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Denver DA Disappointed With Homicide Declaration In Zoo Death Report

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DENVER (CBS4)- Prosecutors won’t file charges in the death of a man who died after scuffling with police and security guards at the Denver Zoo.

The coroner classified his death as a homicide, which Denver’s District Attorney Mitch Morrissey is not happy about.

“To use that, that’s a flash term, that makes people angry,” said Morrissey.

On July 18, police in Denver were called to the zoo on reports of a man, Alonzo Ashley, who was exhibiting bizarre behavior and had attacked and bit a zoo employee.

“It says in black and white, homicide,” said Ashley’s brother Lindell Ashley.

For three months, Ashley’s family has argued police killed the 29-year-old man when officers tried to restrain him at the Denver Zoo.

alonzo ashley4 Denver DA Disappointed With Homicide Declaration In Zoo Death Report

Alonzo Ashley (credit: CBS)

The coroner’s report does characterize Ashely’s death a homicide, but the coroner calls it a “medical judgement.” He states it is not meant to suggest there was intent to harm or use excessive force or legal culpability, but that it is a homicide.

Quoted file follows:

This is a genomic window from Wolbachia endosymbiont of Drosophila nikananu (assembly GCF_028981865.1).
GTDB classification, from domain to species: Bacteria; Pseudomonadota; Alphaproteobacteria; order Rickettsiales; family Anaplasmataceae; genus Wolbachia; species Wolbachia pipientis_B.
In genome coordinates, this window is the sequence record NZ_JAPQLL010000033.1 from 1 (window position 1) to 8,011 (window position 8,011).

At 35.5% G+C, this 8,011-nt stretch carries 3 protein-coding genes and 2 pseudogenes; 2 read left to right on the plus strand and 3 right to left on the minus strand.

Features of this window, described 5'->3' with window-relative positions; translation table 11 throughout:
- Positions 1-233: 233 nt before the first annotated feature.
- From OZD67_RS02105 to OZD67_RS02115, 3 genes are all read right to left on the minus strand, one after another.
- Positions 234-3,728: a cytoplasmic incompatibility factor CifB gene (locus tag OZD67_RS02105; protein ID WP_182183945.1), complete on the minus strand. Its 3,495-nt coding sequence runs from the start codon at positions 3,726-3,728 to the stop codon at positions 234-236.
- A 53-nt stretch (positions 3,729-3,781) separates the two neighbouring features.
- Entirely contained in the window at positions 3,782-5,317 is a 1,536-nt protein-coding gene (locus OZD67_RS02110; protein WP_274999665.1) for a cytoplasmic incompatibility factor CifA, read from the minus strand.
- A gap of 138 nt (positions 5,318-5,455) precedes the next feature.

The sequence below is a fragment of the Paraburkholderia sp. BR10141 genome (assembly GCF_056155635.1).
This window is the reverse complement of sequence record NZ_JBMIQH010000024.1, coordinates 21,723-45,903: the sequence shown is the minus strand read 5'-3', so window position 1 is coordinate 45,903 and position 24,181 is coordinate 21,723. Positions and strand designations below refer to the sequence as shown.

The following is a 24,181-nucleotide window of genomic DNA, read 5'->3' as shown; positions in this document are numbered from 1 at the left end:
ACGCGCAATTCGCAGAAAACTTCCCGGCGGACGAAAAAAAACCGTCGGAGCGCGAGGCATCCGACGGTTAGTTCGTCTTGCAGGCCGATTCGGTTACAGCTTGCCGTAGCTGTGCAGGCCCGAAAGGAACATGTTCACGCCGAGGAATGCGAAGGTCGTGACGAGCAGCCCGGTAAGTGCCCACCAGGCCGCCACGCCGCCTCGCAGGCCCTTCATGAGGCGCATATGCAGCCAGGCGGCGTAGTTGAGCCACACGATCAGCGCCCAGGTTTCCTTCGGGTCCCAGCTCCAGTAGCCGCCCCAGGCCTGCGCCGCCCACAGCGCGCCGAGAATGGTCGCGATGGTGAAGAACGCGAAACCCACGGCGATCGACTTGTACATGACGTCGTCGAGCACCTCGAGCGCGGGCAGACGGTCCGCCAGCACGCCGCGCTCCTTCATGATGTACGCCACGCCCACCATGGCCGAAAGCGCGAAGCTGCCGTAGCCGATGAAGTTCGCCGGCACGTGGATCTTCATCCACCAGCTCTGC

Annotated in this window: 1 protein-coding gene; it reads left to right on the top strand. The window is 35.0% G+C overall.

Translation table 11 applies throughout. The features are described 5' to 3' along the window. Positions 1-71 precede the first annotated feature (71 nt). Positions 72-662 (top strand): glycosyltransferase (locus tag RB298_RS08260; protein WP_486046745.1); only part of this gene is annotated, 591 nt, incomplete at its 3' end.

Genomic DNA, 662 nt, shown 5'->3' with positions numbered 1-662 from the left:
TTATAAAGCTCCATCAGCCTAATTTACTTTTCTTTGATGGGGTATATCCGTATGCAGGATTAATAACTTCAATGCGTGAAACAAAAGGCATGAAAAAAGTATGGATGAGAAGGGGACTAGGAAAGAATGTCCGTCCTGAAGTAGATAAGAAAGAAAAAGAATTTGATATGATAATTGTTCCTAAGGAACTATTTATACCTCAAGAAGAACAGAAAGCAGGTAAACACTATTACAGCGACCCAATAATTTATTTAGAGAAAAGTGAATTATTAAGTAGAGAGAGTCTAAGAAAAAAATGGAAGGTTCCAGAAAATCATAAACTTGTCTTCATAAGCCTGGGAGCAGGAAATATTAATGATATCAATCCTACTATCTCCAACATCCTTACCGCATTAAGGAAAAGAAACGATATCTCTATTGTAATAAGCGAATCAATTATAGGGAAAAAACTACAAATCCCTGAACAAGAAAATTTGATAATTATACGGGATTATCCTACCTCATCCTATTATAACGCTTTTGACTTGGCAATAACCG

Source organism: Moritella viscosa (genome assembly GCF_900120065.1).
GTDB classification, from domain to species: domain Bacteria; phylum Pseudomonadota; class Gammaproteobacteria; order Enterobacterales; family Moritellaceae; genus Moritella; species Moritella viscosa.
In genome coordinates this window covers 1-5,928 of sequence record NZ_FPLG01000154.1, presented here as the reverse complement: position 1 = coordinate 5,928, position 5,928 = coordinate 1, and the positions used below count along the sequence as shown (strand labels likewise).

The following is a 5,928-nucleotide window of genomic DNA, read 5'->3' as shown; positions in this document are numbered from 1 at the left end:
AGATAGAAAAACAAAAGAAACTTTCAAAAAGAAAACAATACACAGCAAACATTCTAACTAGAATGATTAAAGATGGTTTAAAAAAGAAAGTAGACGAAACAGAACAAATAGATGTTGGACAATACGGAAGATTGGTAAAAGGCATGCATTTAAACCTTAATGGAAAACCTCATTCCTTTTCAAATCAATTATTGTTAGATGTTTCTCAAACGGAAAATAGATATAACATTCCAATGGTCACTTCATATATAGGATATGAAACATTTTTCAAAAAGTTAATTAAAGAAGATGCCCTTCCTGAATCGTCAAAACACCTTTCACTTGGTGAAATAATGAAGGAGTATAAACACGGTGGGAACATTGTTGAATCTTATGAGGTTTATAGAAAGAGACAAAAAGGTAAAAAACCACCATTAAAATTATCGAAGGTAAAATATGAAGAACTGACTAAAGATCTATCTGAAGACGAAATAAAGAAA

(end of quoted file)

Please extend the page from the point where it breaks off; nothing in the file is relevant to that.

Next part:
The DA is not filing criminal charges in the case, either against the zoo security guard or the witnesses that got involved or the eight Denver Police officers.

“All of those people acted in a reasonable and justified way with restraint to try to control this man,” said Morrissey.

The coroner’s report states Ashley died from cardio respiratory arrest and no sudden death. There were minor blunt force injuries that could have been contributed to the scuffle with security and police beforehand. Toxicology results found Ashley had marijuana in his system, but no other drugs.

“The appropriate classification is that “undetermined” should be the classification he uses here,” said Morrissey.

Morrissey suggests the coroner made his classification based on a guide from the National Association of Medical Examiners where it states if law enforcement uses restraint, a homicide classification can be used to reduce public perception of a cover up.

“He should be making a homicide determination based on what he finds in the autopsy based on what he understands the facts to be, not to impact public perception,” said Morrissey.

CBS4 attempted to contact Dr. John Carver with the Medical Examiner’s Office several times Friday afternoon regarding an explanation. The office closed at 4 p.m. and Carver did not return any calls.

Denver Mayor Michael Hancock said the police department will conduct an internal investigation with a final review by the Denver Manager of Safety.

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